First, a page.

Are Supplements Dangerous?

Dietary supplements, such as the vitamin B sup...

Dietary supplements, such as the vitamin B supplement show above, are typically sold in pill form. (Photo credit: Wikipedia)

Being a person who gravitates to “alternatives” over conventional forms of medicine when it comes to keeping myself healthy, I found myself drawn to an article in the AARP Bulletin entitled, “When Supplements become Dangerous.”  The further I read, the more  apparent it became that the supplements themselves were not necessarily dangerous. What was potentially dangerous was their interactions with pharmaceuticals.

We are a country that relies on pharmaceuticals to a large extent for all sorts of symptoms.  It is inherent in our health care system.  A person goes in to see the doctor complaining of insomnia.  Typically, the doctor, instead of suggesting something nice and healthy like deep breathing  exercises, writes a prescription for a sleeping pill.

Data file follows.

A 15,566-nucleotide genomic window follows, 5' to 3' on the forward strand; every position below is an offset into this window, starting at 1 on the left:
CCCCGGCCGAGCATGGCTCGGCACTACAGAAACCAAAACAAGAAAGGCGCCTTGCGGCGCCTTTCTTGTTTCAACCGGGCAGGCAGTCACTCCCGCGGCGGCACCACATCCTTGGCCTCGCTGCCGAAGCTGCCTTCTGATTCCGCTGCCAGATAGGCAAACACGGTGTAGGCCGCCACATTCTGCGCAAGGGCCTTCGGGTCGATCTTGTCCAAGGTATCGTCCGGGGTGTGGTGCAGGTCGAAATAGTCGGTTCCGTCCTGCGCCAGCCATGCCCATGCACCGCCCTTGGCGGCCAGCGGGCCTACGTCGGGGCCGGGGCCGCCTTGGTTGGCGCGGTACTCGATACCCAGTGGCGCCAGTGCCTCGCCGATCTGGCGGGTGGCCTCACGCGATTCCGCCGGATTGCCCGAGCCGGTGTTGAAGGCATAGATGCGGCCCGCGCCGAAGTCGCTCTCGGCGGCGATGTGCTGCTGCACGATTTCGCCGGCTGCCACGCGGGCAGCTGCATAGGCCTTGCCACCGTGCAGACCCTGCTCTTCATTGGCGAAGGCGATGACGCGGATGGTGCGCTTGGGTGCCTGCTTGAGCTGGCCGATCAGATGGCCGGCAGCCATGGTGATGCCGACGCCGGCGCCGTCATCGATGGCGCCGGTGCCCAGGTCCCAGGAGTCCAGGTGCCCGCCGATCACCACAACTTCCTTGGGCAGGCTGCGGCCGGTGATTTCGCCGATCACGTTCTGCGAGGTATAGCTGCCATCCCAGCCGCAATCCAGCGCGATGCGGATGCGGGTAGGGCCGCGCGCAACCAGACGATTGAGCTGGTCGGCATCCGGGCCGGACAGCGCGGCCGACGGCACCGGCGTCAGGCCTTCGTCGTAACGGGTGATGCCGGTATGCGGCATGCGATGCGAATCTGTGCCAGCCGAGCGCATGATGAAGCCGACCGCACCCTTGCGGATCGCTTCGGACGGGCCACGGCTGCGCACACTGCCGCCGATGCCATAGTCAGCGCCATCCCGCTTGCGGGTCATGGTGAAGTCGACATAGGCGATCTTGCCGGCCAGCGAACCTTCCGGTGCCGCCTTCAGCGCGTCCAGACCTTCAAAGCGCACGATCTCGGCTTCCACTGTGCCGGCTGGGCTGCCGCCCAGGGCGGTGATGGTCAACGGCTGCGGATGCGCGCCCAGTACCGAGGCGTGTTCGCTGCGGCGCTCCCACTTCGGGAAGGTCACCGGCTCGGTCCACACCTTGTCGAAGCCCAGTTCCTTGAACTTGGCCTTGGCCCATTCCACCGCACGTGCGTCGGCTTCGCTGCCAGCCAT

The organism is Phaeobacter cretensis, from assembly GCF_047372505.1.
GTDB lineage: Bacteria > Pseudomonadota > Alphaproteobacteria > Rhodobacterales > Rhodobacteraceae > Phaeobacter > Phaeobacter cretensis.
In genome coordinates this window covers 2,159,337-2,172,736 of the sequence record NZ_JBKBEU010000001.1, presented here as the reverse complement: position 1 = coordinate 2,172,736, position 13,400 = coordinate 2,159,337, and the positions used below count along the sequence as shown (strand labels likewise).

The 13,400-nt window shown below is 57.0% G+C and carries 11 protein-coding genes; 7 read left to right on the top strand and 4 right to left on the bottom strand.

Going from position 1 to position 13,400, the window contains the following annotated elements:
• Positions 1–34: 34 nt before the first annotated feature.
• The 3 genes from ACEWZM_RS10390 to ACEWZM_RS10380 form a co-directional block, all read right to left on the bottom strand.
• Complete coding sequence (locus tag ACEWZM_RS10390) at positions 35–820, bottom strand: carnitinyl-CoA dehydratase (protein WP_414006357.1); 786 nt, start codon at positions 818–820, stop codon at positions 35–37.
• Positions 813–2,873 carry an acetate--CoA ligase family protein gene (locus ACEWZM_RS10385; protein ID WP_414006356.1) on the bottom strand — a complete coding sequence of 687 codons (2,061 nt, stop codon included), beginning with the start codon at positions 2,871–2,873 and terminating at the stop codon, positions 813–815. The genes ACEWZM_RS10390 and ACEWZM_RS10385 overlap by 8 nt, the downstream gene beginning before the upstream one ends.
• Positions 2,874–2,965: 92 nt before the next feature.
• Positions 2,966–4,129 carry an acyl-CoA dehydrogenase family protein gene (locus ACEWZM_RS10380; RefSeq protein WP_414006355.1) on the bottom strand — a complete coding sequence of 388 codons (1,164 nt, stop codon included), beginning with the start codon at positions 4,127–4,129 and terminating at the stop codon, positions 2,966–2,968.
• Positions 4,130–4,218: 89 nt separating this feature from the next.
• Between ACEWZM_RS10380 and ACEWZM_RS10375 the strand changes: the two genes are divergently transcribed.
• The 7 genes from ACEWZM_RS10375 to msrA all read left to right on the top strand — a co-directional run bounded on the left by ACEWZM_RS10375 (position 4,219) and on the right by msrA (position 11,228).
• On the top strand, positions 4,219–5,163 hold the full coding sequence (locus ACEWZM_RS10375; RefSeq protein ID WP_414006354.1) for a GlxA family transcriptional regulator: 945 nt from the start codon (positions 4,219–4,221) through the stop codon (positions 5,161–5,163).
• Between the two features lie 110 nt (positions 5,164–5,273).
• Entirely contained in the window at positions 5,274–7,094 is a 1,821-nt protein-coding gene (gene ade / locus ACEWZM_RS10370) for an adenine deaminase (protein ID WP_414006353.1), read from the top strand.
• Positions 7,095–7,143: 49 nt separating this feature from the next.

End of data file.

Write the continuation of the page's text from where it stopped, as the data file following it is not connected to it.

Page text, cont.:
So it may not be so surprising that the AARP article was written from the perspective that it is the way supplements interact with the pharmaceuticals that might cause problems, rather than the other way around.

One myth that continues to dominate and was reflected in this same article is that mega amounts of vitamin C can interfere with chemo regimens.  Hm.  I have been told too many stories by individuals I know who knew individuals who successfully overcame their cancer with mega amounts of Vitamin C.  My husband, in his fight with pancreatic cancer, took mega amounts of vitamin C.  Not only did it not interfere with the chemo he was also taking, it boosted his immune system, something the chemo was destroying along with the cancer cells.  Although not scientifically proving this, I believe the Vitamin C did serve to enhance and extend my husband’s life.

Obviously, we all know that too much of anything can potentially be dangerous. The crucial words in that statement are “too much”

So bottom line, if you are taking pharmaceuticals and you are taking supplements, it would be wise to check with your doctor or pharmacist to see how they may interact.  But this need really only exists if you are on pharmaceuticals.

© Yvonne Behrens  2012

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